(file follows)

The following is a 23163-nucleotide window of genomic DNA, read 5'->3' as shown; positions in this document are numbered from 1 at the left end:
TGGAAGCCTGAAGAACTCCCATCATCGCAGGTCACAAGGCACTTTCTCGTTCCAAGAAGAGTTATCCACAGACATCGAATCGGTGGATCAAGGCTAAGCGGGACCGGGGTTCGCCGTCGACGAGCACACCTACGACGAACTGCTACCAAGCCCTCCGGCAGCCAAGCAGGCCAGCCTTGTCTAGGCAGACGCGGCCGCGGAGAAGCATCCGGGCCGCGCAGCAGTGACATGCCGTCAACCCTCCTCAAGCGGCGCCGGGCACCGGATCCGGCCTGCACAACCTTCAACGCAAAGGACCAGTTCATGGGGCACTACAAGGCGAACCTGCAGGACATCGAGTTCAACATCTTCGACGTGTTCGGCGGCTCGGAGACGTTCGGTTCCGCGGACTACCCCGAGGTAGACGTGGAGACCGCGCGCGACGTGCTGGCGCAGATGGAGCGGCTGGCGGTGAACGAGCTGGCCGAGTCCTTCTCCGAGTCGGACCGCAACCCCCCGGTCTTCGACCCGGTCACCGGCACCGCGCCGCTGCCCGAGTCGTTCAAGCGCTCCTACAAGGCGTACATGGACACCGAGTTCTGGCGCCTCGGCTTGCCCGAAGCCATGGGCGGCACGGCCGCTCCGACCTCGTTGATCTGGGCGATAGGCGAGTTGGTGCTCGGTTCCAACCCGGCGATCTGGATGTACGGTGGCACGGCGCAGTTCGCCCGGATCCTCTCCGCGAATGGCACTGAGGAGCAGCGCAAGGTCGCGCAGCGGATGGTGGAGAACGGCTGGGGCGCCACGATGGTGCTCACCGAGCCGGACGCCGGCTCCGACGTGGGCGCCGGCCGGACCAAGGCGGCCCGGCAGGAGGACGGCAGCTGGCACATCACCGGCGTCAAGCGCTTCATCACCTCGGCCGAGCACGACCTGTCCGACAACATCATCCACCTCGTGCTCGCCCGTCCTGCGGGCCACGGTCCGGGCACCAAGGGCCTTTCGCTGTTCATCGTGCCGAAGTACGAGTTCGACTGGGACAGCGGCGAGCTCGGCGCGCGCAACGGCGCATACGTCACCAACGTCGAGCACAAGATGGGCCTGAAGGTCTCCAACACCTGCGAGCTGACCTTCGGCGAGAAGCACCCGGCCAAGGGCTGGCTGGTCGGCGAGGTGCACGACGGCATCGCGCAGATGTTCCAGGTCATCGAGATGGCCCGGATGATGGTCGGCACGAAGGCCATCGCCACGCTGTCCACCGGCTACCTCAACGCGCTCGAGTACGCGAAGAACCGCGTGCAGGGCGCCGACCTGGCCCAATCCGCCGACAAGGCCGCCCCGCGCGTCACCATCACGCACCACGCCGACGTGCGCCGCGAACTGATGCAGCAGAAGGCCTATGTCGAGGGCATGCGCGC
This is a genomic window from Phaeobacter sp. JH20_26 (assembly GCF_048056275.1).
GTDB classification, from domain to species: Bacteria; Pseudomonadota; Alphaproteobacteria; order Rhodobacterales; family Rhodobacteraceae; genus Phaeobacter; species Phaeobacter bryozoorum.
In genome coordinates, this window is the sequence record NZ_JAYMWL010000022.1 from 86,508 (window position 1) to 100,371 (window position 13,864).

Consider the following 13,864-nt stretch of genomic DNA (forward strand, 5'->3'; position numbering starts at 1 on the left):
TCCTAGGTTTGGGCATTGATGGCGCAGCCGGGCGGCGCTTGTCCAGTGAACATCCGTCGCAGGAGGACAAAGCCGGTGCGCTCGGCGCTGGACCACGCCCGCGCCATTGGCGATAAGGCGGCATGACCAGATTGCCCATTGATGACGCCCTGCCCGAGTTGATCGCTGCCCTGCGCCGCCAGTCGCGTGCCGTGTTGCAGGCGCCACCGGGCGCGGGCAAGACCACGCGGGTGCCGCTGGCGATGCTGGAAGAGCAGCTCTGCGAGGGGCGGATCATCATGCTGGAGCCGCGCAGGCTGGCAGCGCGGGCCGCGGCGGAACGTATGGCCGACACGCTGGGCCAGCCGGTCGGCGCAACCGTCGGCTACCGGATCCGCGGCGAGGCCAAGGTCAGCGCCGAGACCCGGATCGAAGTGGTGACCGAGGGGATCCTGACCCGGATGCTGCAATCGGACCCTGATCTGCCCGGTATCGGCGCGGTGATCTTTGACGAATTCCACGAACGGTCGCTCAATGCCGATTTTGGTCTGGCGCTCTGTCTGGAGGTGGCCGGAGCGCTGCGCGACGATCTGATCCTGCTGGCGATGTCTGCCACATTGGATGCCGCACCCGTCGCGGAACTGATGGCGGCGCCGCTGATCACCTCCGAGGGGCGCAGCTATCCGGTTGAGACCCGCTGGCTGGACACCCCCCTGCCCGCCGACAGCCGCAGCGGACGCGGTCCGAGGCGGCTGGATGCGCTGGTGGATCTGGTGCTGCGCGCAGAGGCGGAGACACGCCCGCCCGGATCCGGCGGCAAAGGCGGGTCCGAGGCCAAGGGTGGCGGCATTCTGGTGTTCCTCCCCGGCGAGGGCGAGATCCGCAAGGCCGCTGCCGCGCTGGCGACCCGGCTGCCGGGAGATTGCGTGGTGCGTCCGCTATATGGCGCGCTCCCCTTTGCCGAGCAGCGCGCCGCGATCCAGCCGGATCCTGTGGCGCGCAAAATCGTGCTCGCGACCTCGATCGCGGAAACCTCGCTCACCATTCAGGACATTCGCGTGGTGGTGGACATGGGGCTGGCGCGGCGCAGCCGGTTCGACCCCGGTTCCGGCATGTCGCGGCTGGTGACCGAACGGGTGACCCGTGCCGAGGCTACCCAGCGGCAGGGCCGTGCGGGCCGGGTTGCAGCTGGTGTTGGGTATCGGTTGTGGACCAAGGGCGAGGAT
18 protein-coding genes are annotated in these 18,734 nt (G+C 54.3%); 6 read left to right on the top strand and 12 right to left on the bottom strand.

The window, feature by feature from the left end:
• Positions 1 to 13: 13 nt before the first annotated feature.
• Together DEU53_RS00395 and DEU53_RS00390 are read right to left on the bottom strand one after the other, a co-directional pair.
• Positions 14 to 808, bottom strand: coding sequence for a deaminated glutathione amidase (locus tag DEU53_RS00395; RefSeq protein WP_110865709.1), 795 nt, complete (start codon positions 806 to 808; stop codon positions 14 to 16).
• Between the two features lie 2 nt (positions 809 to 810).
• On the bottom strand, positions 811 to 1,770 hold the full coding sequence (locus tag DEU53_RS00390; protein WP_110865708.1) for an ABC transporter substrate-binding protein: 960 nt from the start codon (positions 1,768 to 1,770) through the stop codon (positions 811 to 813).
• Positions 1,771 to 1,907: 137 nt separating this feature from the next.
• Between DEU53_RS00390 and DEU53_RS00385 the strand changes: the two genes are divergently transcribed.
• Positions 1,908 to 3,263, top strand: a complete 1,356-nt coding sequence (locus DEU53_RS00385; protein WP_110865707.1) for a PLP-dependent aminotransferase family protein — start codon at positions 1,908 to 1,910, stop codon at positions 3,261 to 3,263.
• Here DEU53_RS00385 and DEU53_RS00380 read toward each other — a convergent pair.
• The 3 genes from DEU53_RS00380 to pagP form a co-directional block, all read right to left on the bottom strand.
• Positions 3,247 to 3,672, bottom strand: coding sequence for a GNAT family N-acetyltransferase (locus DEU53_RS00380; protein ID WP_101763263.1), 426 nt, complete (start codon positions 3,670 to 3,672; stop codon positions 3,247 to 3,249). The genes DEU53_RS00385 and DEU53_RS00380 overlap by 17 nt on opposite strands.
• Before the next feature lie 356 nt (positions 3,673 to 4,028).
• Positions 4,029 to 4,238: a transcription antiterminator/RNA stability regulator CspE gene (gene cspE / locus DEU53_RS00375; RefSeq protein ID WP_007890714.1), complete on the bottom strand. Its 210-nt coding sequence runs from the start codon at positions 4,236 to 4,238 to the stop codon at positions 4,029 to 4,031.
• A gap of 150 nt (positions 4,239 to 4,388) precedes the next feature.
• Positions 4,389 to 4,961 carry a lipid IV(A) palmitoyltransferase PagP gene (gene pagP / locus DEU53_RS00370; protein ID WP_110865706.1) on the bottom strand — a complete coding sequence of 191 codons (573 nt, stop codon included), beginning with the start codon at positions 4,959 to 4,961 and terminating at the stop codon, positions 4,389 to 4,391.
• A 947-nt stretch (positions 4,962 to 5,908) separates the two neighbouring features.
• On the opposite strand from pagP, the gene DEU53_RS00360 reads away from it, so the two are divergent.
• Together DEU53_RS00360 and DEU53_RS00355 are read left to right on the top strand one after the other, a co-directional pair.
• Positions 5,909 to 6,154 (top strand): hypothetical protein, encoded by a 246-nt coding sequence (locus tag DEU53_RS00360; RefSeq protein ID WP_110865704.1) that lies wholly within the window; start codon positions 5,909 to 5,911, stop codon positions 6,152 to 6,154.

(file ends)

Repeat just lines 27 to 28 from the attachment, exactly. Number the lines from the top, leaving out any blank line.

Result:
• Together DEU53_RS00360 and DEU53_RS00355 are read left to right on the top strand one after the other, a co-directional pair.
• Positions 5,909 to 6,154 (top strand): hypothetical protein, encoded by a 246-nt coding sequence (locus tag DEU53_RS00360; RefSeq protein ID WP_110865704.1) that lies wholly within the window; start codon positions 5,909 to 5,911, stop codon positions 6,152 to 6,154.